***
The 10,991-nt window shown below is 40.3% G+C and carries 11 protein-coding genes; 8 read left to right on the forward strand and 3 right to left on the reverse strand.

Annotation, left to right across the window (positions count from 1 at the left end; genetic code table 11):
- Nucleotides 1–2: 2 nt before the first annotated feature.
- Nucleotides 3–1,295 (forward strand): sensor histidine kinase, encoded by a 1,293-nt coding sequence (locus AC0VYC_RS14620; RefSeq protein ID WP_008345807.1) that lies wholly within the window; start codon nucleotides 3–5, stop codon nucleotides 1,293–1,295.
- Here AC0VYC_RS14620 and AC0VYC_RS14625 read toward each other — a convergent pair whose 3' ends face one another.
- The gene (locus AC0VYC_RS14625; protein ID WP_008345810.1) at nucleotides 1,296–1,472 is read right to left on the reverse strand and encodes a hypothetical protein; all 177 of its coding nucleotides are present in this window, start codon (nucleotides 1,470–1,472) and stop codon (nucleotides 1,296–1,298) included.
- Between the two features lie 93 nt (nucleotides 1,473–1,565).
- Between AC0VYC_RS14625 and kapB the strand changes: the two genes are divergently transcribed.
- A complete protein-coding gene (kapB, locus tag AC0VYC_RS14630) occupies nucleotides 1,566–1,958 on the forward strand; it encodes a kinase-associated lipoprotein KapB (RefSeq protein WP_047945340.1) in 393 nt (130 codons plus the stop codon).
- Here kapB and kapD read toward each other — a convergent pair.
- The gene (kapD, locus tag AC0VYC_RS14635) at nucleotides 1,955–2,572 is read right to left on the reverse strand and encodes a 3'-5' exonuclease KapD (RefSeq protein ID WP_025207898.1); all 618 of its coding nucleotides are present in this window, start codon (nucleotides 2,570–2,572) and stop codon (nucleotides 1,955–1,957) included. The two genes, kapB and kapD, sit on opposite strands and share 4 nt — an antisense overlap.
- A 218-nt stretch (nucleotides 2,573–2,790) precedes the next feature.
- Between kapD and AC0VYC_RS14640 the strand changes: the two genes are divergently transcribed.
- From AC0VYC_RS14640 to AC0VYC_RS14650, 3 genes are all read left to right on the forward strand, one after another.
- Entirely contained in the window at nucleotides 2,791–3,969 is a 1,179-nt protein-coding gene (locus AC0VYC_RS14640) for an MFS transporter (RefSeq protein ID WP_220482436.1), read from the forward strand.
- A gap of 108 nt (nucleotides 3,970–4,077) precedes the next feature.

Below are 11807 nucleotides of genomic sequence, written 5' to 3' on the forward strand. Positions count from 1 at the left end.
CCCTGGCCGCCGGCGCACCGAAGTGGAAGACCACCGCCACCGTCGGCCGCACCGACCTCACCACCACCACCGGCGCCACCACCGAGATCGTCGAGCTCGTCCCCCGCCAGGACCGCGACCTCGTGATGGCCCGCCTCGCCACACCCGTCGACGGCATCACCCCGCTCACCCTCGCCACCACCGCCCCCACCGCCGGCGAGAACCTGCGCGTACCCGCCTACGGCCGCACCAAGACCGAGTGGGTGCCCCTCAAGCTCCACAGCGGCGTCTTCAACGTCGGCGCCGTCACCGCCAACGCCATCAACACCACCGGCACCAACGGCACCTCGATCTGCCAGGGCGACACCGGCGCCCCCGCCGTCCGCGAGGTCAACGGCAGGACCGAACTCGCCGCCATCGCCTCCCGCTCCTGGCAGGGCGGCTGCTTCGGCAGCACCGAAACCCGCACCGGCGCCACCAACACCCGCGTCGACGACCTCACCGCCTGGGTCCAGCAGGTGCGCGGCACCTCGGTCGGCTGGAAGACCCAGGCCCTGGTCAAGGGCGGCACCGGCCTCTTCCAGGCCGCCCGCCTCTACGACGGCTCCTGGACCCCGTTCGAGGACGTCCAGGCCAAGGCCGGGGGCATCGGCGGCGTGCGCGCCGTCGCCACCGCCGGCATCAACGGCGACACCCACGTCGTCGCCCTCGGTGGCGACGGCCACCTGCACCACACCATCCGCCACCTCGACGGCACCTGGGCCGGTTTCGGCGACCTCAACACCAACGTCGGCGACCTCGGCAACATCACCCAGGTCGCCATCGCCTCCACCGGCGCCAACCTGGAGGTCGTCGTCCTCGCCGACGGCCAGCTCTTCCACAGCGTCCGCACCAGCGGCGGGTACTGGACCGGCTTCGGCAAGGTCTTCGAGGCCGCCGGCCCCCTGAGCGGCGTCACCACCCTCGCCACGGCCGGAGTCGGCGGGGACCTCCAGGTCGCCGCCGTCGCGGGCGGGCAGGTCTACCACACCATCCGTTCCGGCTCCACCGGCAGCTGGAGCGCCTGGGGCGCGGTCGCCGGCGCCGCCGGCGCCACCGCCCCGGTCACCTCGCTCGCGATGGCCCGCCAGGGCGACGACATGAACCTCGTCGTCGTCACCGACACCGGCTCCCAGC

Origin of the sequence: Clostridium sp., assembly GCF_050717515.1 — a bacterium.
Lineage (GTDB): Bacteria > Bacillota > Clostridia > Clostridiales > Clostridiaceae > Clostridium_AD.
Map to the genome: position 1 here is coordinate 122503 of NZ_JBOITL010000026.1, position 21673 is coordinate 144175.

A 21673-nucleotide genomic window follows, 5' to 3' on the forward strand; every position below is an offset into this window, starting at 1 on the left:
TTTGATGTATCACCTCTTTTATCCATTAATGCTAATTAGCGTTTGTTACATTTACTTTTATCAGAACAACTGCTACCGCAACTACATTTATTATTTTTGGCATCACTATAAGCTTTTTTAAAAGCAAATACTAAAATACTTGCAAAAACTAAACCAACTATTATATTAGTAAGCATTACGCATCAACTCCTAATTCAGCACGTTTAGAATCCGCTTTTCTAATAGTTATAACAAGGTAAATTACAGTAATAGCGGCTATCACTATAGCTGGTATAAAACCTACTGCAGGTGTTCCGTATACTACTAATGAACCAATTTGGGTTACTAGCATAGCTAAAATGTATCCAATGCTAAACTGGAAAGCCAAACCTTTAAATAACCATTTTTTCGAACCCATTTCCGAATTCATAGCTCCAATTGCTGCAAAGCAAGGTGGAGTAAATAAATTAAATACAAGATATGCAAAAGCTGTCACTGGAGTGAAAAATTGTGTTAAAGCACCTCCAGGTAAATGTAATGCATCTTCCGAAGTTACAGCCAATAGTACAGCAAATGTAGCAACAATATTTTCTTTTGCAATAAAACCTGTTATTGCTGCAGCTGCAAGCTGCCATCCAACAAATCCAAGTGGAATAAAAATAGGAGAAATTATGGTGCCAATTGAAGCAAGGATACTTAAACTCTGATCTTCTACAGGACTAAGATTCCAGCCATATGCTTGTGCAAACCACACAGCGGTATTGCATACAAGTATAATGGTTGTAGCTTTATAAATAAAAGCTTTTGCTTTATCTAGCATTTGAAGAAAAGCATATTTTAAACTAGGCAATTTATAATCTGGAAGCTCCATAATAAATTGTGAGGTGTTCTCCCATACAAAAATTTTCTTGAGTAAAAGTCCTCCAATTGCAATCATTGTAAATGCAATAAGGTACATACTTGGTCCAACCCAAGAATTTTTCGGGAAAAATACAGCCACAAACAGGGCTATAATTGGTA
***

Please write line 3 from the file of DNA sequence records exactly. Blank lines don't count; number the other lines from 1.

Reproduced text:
- Nucleotides 1–2: 2 nt before the first annotated feature.